PHP Secure Sessions
PHP-SecureSessions is a collection of two classes that facilitate session manipulation, in a, you guessed it, secure way.
A SSession instance facilitates the opening of a secure session, with the following features:
- Key securing through secondary cookie
- Key securing through user agent (browser) binding
- Key securing through remote address (IP address) binding
The manipulation of sessions remains unchanged. Writing/reading to/from them is done in the same way as always.
Secure Memcached Sessions
The second class acts as a child, and provides the same security. Added functionality includes the addition of memcached server addresses.
Sample Secured Memcached Session (SMSession) Instantiation
<?php // instantiation require_once APP . '/vendors/PHP-SecureSessions/SMSession.class.php'; $session = new SMSession(); // config $host = '.' . ($_SERVER['HTTP_HOST']); $servers = array( array('localhost', 11211) ); // name, host and server setup; open session $session->setName('TSMS'); $session->setHost($host); $session->addServers($servers); $session->open(); $GLOBALS['SMSession'] = $session;
Here are a few caveats on the security process of this library.
The reason for the second-cookie is to have it encompass the <user_agent> and <remote_addr> of the browsing user, coupled with a salt. This allows a check being made against these properties for the session to be coupled into a cookie rather than a session variable.
In theory, a session could be opened, and the remote address and user agent be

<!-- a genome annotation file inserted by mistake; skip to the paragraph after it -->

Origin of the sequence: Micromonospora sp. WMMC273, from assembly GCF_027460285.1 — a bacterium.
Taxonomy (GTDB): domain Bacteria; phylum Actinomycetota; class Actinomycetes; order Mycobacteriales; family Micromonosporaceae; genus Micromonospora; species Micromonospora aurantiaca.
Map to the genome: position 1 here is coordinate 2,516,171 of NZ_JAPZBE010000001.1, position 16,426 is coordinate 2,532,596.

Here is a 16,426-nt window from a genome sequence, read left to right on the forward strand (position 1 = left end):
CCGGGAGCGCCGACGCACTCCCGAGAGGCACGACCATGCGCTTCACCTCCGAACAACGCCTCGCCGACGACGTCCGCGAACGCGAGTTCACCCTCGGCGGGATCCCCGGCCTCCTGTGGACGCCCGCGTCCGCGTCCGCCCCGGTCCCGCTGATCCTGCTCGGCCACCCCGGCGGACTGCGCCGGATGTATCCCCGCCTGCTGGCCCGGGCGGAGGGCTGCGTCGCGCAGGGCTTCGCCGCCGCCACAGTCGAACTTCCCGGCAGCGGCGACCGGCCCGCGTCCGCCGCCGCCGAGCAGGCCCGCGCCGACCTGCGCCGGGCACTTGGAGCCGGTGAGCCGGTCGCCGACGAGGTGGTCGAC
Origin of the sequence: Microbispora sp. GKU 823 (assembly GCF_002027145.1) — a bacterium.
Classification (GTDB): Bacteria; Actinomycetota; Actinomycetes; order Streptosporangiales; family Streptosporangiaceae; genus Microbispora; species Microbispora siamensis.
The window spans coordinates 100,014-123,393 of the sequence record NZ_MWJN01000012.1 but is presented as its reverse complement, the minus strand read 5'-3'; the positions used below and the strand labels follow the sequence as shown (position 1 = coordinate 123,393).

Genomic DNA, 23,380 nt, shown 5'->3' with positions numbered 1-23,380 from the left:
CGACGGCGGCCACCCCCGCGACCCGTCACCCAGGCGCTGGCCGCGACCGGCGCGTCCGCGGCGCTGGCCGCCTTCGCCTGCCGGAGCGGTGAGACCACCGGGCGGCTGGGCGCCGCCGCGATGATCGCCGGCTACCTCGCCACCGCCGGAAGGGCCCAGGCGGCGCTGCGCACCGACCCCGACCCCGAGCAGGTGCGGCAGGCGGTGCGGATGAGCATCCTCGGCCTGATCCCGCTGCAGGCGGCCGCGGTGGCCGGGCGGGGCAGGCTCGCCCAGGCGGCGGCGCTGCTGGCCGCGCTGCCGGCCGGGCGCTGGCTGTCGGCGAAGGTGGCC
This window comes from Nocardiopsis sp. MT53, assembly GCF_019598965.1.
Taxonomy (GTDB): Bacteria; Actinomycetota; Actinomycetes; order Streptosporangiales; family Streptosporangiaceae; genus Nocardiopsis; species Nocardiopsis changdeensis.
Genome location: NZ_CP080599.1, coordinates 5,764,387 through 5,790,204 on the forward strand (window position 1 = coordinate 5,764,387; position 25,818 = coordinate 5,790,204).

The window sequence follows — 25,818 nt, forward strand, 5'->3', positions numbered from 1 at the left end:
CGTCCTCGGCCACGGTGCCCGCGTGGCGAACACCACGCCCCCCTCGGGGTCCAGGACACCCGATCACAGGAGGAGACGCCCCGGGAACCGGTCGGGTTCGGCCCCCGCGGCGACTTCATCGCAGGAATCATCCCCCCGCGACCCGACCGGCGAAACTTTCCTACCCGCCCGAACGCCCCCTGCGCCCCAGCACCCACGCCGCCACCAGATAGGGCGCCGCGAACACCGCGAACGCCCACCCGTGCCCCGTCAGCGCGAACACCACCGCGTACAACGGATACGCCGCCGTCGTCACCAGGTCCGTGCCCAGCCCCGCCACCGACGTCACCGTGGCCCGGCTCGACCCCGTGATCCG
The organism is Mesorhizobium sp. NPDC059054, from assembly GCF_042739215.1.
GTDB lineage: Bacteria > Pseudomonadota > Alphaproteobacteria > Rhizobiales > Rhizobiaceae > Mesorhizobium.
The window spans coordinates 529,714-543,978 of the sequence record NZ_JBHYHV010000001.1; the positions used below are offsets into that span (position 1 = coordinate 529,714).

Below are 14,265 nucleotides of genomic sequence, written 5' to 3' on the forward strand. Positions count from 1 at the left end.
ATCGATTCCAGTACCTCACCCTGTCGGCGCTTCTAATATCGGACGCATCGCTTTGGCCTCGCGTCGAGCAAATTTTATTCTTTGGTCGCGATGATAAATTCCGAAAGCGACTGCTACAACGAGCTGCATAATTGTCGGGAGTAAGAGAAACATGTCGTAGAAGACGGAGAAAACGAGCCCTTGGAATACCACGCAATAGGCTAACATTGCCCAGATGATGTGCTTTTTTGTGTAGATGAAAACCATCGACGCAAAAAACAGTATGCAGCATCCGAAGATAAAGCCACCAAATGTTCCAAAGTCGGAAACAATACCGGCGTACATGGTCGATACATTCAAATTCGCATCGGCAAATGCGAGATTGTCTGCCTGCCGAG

stored through the standard
$_SESSION['browser'] = $_SERVER['HTTP_USER_AGENT']
along with the IP address, and then do a check against these.
I decided to use the cookie approach to keep the session data clean and unaffected by this library.
The appropriate server-side data is still used in the validation (see the
_stamp methods) process, but keeps it all a little more clear-cut.
Additionally, this process is intrinsically faulty if your data is being sniffed. If someone has access to all your cookies, they could in theory replicate them on their machine, view your IP and user agent (and spoof them accordingly), and gain your session-identity.
The security presented here is meant as a prevention to the most basic hijacking attempts (whereby your session id, or sid, is uncovered and spoofed).
For true security, you should definately have all your traffic trafficked through SSL. This includes all your image, asset, and application requests.
If you are able to do this, ensure that you use the
setSecured method upon
instantiating a session.
Check out StartSSL for a free low-assurance certificate. Don't let the word low throw you off. It's a certificate that will encrypt your data between machines.